This added sweetener went unmentioned in the formal wage agreement and was never disclosed to the union’s gypped workforce. As a result, Cleanevent’s workers were left substantially worse off as a result of entrusting the AWU to negotiate their rights at work.

Defenders of the union movement have been quick to argue that money simply changing hands is no proof of corruption.


But when vast sums of money are paid out following threats of unsanctioned industrial warfare, hundred thousand dollar payments look less like voluntary donations than a protection racket.

Moreover, in virtually every position comparable to a union official where an individual is entrusted with making decisions that affect the rights and interests of others, the mere appearance of a conflict of interest or double-dealing is totally unacceptable.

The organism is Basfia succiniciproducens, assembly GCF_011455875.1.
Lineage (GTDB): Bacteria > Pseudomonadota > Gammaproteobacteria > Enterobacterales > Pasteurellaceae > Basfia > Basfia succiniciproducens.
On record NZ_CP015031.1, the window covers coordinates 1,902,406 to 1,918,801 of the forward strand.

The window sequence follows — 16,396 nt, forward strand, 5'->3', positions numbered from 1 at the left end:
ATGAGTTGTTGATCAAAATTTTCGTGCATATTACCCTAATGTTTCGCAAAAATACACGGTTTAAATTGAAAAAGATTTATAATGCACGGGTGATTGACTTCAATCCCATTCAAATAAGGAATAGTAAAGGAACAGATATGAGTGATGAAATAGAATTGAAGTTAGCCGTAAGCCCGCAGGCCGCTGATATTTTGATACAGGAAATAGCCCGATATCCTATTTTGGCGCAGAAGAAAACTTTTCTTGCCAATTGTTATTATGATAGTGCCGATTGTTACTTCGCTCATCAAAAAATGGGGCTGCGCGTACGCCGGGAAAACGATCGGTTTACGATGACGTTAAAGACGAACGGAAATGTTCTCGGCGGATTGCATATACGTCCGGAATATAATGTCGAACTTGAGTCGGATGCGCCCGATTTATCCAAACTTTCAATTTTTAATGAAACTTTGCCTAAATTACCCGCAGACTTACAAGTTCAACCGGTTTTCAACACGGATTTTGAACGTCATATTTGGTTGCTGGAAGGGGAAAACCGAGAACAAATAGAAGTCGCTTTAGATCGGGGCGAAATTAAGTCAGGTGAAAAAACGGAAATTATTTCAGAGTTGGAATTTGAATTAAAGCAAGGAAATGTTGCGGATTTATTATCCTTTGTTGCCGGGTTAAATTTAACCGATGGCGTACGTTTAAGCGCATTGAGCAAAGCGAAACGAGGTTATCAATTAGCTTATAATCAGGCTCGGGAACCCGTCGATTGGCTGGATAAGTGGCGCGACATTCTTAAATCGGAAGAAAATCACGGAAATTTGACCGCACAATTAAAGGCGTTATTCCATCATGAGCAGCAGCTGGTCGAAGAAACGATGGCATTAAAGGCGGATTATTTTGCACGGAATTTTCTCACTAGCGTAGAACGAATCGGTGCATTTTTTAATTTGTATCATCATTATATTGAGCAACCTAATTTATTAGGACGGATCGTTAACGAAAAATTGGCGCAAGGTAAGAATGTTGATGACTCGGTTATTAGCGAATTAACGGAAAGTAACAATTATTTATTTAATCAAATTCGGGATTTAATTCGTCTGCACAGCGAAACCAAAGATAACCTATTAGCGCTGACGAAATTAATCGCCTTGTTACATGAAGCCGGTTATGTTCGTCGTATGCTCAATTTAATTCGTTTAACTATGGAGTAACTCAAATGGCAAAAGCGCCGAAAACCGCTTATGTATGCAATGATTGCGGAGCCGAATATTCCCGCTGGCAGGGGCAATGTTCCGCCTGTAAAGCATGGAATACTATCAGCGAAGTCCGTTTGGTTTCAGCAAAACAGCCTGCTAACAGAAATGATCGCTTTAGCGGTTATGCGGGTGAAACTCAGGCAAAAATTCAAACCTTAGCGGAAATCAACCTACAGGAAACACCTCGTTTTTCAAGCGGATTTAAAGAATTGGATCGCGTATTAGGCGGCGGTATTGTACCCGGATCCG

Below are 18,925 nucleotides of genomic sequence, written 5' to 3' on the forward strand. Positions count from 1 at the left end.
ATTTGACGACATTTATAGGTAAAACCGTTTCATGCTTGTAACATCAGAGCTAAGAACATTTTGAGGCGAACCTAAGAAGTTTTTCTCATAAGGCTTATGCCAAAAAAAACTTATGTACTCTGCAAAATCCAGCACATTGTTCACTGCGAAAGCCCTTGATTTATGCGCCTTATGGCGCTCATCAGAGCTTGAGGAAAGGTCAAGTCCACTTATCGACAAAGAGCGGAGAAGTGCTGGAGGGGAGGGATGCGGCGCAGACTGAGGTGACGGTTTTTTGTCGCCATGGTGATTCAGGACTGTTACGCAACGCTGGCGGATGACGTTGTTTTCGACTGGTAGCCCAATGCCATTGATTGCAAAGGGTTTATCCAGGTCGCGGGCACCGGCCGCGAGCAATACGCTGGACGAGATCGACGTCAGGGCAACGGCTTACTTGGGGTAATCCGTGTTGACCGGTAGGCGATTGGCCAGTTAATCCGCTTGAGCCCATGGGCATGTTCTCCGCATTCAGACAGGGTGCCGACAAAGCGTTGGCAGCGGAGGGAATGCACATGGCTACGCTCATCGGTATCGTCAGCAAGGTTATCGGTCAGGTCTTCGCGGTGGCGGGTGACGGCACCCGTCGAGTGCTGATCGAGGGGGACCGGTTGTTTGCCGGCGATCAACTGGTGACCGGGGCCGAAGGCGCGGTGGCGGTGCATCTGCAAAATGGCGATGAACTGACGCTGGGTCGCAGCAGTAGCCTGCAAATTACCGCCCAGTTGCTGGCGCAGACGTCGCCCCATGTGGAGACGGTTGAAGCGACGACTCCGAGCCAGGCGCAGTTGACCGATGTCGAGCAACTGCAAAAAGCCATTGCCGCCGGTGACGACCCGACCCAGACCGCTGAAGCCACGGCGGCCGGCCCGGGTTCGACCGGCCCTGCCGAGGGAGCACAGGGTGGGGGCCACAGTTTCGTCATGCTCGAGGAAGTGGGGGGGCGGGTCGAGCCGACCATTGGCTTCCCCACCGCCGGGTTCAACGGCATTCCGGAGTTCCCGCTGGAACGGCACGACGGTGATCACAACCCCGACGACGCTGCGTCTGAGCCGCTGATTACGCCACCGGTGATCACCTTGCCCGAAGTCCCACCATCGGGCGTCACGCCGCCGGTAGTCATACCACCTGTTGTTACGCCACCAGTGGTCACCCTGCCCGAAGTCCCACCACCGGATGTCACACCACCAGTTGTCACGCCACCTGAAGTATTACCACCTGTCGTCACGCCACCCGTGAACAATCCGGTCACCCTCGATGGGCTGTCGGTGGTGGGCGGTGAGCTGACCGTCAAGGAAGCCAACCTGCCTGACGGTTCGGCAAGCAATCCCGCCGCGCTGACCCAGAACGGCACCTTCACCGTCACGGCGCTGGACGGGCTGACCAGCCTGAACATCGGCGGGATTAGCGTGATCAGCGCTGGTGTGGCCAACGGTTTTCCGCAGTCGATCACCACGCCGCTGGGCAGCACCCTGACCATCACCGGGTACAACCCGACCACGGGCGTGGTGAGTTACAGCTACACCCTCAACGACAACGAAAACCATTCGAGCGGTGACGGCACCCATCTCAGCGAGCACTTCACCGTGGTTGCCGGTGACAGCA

A company director, fund manager politician or judge facing a conflict between their personal interests and the duties of their position are rightly expected to resolve that conflict, or recuse themselves from any potentially tainted decision.

It doesn’t take a law degree to understand that a company’s interest in maximising profit is frequently at ends with a union’s task of bettering workers’ pay and conditions. So why should the standard be any less when a union official receives benefits worth tens of thousands of dollars from a company while simultaneously agreeing to pay cuts for the workers they claim to represent?

The Cleanevent and MUA controversies are two of more than a dozen equally damning examples detailed by the Heydon Royal Commission’s final report. But given both the businesses and unions involved in these deals have no incentive to make them known while the workers and shareholders ripped off go largely unaware, there’s every reason to believe these are just the surface symptoms of a rot that runs to the core of our industrial landscape.